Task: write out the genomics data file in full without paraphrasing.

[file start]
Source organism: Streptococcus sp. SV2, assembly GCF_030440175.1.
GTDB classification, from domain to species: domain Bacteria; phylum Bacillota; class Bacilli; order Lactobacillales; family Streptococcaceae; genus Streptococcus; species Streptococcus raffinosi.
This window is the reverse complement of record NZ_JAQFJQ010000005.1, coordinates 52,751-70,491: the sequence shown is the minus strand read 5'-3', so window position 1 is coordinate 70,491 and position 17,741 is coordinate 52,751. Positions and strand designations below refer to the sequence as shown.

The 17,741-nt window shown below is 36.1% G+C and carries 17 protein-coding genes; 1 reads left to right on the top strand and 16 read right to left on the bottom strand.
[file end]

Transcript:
Source organism: Streptococcus sp. SV2, assembly GCF_030440175.1.
GTDB classification, from domain to species: domain Bacteria; phylum Bacillota; class Bacilli; order Lactobacillales; family Streptococcaceae; genus Streptococcus; species Streptococcus raffinosi.
This window is the reverse complement of record NZ_JAQFJQ010000005.1, coordinates 52,751-70,491: the sequence shown is the minus strand read 5'-3', so window position 1 is coordinate 70,491 and position 17,741 is coordinate 52,751. Positions and strand designations below refer to the sequence as shown.

The 17,741-nt window shown below is 36.1% G+C and carries 17 protein-coding genes; 1 reads left to right on the top strand and 16 read right to left on the bottom strand.